Dutch Election: Political System Shatters
Yesterday morning, news of Geert Wilders’s epic defeat filled the headlines. Bloomberg: “Dutch Liberals Defeat Wilders’s Party in Blow to Populist Surge.” Daily Mail: “Far-Right Dutch M.P. Geert Wilders FAILS to Make Inroads in General Election.” The Telegraph: “Netherlands Rejects Far Right.”
Welcome to 2017 Europe, where it is a major defeat for a far-right party (or at least one frequently labeled far right) to come second. Wilders’s Party for Freedom (pvv) increased its number of seats from 15 to 20. The media responded with relief that it didn’t do even better. The fact that it was even thinkable for the Party for Freedom to actually win the election shows how far European politics have shifted over the last decade.
The reason Wilders didn’t win seems to be that so many other candidates copied his rhetoric. The last-minute surge in support for Dutch Prime Minister Mark Rutte and his People’s Party for Freedom and Democracy (vvd) comes largely because Rutte took a tough line against Turkey over the weekend.
Relations between the two countries have deteriorated rapidly, with the Netherlands banning Turkish ministers and the Turks smuggling decoy ministers across the border from Germany, culminating in Turkey deporting dozens of Dutch cows.
Throughout it all, Rutte refused to back down or apologize and was rewarded by his “victory”—winning the most seats in the new Parliament but still down eight seats compared to the last election.
Rutte isn’t the only one who has found his inner Wilders. Wilders set the agenda for the whole election. James Traub wrote for Foreign Policy:
In the weeks leading up to the vote, the Dutch have been preoccupied, almost obsessed, with issues of immigration, integration and national identity. Overschie is a largely white enclave in a city that, like most major urban centers in the Netherlands, consists about equally of immigrants and native Dutch, and everyone I spoke to in the Boulevard agreed with some part of Wilders’s nativist agenda. …
He has so thoroughly reshaped Dutch political culture that voters who share his views, but find him ultra vires, can now vote for any number of parties that have taken a hard-line on immigrants and on Islam, including the vvd itself. This is Europe’s politics in 2017; the center holds, but only by giving ground to the nationalist right.
This shift has left the political system shattered.
The Dutch Labour Party saw its vote collapse from 38 seats to just nine. Now, Dutch politics is dominated by a range of smaller parties with similar numbers of seats. Since the Dutch choose not just the party but the actual individual they want to represent them in parliament, and because so many parties ran this year, the election required a gigantic ballot paper.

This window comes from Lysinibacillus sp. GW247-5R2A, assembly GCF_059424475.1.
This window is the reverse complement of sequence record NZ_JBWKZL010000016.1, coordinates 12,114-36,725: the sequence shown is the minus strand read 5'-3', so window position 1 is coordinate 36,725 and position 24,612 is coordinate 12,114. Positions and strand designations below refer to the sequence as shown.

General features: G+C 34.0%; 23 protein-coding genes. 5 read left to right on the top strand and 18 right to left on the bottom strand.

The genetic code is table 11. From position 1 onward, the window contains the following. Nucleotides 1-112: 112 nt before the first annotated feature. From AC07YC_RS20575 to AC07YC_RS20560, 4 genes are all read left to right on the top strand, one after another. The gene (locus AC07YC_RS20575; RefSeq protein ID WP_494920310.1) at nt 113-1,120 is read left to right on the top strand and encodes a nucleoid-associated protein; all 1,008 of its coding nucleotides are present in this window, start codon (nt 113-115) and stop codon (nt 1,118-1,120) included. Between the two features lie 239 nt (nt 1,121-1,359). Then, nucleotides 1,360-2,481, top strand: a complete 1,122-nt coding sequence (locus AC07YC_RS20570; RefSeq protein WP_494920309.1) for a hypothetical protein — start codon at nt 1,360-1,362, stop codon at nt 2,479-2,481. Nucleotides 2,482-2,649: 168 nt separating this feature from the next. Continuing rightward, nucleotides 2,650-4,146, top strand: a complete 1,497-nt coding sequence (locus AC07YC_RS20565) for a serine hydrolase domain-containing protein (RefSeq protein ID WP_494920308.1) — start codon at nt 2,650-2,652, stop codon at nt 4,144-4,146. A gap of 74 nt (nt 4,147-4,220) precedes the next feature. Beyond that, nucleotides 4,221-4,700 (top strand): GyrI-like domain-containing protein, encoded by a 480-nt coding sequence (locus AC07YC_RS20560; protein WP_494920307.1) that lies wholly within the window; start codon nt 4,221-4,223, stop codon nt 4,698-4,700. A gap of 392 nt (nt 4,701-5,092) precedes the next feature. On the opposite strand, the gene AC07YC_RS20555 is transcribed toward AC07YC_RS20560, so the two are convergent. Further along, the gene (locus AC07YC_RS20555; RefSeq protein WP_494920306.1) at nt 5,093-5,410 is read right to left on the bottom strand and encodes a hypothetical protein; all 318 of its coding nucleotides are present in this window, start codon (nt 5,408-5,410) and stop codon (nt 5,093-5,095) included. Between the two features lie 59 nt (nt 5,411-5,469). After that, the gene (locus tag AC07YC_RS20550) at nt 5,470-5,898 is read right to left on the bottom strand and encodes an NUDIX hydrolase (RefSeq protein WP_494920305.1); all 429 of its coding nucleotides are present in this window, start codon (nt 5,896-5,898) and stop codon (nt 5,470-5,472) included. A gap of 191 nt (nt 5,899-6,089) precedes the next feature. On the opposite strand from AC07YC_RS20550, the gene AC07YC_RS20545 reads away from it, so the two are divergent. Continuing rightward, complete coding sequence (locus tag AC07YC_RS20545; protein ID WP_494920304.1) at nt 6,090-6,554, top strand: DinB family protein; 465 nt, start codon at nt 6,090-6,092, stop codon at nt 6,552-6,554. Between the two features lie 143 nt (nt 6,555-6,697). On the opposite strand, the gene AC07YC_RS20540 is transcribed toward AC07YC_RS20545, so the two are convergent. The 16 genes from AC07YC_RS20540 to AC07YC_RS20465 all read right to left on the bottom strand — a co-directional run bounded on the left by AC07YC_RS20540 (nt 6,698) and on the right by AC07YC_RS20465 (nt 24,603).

Wilders’s pvv, the Christian Democratic Appeal, and the Democracy Party all won around 19 seats. The Green Left and the Socialist Party both won 14. In 2012, nearly 65 percent of the vote went to the top three parties. This time, they won only 47 percent.
This is going to make coalition negotiations awkward and governments unstable. The next government will need at least four parties to have a majority. The New York Times wrote:
This year’s election may give the Netherlands its most fragmented government in history. Some political analysts believe it could take weeks or months to form a government and that the governing coalition will be fragile.
In Belgium, which has a similar political system as the Netherlands, it famously took nearly a year and a half after inconclusive elections in June 2010 to form a government.
This rise of fringe parties has played out across Europe. It also closely follows the trends of the 1930s. Unfortunately, it quickly forms a feedback loop. The rise of fringe parties deprives traditional parties of their usual votes. As traditional coalitions stop working, governments become complicated left-right coalitions as the mainstream unites to keep out the fringe. This convinces more people that the mainstream doesn’t work, and support for the fringe grows.
This week’s election in the Netherlands provides further proof that European politics are entering dangerous territory. In different ways, the people are concluding that politics as usual isn’t working and are turning to outsiders like Geert Wilders.
In one country, this would not be a big deal. But it is the current situation in almost every European country. Massive political upheaval occurring in so many nations at the same time is going to have a major effect on world news. For where this shift is leading, read “Democracy Is Dying.”